A lot of scientists and conservationists find themselves questioning whether science got its due in the latest round of international negotiations on trade in endangered wildlife.
The Conventionon International Trade in Endangered Speciesof Wild Fauna and Flora, or CITES, is a treaty agreement that draws participating nations together about every three years to decide how threatened plants and animals, and products derived from them, can be traded internationally. When the 15th CITES meeting ended in Doha, Qatar, March 25, many conservationists and scientists found themselves somewhere between disappointed and outraged at the failure of proposed measures restricting trade in high-profile marine fishes.
“This wasn’t about the science,” says meeting attendee Phaedra Doukakis, a marine conservation biologist at Stony Brook University in New York.
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A proposal to require regulations for international trade in the porbeagle shark came closest to success. The European Union and the Pacific island nation of Palau called for adding the species to the treaty’s Appendix II, a list of worrisomely declining species to be tracked and managed to make sure any international trade is sustainable.
“In sharks,” Doukakis says, “it’s all about harvest.”
Demand runs high for the shark’s meat and fins. Porbeagle stocks in the Northwest Atlantic have shrunk to the point that 16 percent or less of the original abundance of spawning females remains.
The species’ dwindling population and vulnerability to overharvesting ”clearly met the criteria of Appendix II,” Doukakis says. Though a CITES committee voted by a narrow margin to add the porbeagle, on the final day of the conference the full delegation rejected the proposal.
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Other declining shark species proposed for listing — three hammerheads, the oceanic whitetip and the spiny dogfish — never even made it out of committee at the meeting. The Coralliidae family of pink and red corals, which are used in jewelry, also failed to progress beyond the committee level.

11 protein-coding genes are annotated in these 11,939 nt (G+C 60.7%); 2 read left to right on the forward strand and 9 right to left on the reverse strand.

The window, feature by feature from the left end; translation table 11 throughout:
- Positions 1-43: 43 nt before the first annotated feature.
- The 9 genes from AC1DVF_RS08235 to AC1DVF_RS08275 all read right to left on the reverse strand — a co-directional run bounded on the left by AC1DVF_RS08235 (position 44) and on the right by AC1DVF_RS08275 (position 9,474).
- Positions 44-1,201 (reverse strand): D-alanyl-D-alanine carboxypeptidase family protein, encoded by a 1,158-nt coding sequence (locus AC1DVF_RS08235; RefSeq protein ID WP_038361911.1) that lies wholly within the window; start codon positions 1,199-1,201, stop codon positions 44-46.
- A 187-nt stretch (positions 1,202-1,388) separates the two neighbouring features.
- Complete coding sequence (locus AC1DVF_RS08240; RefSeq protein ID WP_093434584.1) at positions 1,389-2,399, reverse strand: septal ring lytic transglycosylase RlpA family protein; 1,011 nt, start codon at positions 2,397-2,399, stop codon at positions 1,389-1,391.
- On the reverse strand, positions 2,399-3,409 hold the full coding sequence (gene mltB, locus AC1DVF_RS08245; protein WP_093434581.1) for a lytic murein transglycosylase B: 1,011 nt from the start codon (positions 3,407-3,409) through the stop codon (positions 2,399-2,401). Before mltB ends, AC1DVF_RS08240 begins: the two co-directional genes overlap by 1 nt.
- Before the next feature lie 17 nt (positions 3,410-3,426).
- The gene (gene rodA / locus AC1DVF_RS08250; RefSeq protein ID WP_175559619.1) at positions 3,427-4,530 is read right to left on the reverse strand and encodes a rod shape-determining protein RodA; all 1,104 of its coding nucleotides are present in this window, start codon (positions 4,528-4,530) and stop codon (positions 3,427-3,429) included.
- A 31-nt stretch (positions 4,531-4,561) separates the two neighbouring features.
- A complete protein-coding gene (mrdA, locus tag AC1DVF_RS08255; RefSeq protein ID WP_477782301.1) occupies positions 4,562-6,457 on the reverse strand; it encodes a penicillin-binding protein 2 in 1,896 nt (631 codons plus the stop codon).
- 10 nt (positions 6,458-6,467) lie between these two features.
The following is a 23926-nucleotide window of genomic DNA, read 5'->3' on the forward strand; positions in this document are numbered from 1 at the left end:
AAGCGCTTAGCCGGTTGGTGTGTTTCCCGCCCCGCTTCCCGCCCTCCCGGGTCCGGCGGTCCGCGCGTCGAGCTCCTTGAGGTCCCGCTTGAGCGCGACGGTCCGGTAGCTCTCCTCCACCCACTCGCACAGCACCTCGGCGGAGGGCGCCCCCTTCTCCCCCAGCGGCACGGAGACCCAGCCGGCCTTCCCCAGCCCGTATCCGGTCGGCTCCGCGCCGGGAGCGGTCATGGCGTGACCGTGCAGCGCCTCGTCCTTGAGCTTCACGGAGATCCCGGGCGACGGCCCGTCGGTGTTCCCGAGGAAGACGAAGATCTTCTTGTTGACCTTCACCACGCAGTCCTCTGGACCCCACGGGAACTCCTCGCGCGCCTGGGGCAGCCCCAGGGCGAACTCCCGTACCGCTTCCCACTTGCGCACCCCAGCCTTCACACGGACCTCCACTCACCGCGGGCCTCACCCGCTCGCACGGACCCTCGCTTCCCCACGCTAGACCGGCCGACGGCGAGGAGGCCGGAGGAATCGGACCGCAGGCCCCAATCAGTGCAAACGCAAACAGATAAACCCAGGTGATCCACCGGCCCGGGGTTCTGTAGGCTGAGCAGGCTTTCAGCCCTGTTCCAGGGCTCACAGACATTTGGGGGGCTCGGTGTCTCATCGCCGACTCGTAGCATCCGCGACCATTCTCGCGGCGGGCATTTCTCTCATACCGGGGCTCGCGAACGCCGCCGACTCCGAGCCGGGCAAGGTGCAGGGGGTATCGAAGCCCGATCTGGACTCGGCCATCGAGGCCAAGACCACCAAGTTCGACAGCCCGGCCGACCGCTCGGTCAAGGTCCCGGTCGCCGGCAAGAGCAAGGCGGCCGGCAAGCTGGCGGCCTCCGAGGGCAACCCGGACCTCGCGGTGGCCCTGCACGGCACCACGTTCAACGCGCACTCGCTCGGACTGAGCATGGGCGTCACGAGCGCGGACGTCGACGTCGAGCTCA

“The most absurd, outrageous thing to me is that you’ve got all these shark species being depleted on the high seas in international waters, and there is absolutely no mechanism currently out there to regulate that,” says Crawford Allan, who went to Doha as director of TRAFFIC North America, part of a wildlife-trade monitoring group. No government or regional fisheries management group has jurisdiction over shark fishing in international waters.
The Atlantic bluefin tuna does have managers setting harvest quotas. But populations continue to dwindle.
“The fishery management system failed over many years to address the decline of the stock despite clear evidence,” says ecologist Andrew Rosenberg, chief scientist at Conservation International in Arlington, Va.
At the Doha meeting, Monaco took the unusual step of submitting a proposal calling for CITES to get involved in a sizable commercial fishery and put Atlantic bluefin tuna on Appendix I, thus banning international trade in the fish.
The tuna proposal was voted down in committee.
The failure of the CITES proposal threw away “one of the last best chances to protect an iconic species,” Rosenberg says.
Some ecologists questioned the proposal’s effectiveness, however, because the Japanese announced even before the CITES meeting that they would ignore any ban on bluefin fishing. If that were to occur, tuna managers would have no way to monitor the unregulated catches.
“My feelings about the CITES decision are mixed,” says Brian R. MacKenzie, a fisheries ecologist at the Technical University of Denmark in Lyngby who has studied tuna.
Data quality doesn’t seem to have been the big obstacle for marine issues in Doha, however. Proposed changes to important international fisheries attracted remarkable numbers of industry-related officials and representatives, Allan says.
“As a scientist, I am appalled at the level of horse-trading that goes on,” says elephant biologist Joyce Poole of Elephant Voices, who is based in Norway.
CITES needs to assure that science gets more weight, according to conservation biologist Andrew Dobson of Princeton University. Allowing nations to vote on matters involving species that don’t live within their borders creates “a huge potential for irrational trading of votes,” he says.
Nevertheless, a proposal by Tanzania and Zambia to allow sales of ivory from their countries was beaten back, maintaining a nine-year moratorium set by the 2007 CITES meeting. “I was elated,” says Samuel Wasser of the University of Washington in Seattle. “It is time to give elephant downlisting and ivory-sale proposals a rest and focus on healing the wounds.”
Scientists were also encouraged by discussions of the need for stronger measures to fight a recent spike in illegal trades in rhinoceros horns and tiger parts.
“This wasn’t a completely negative conference,” Doukakis says. “If you were a terrestrial species.”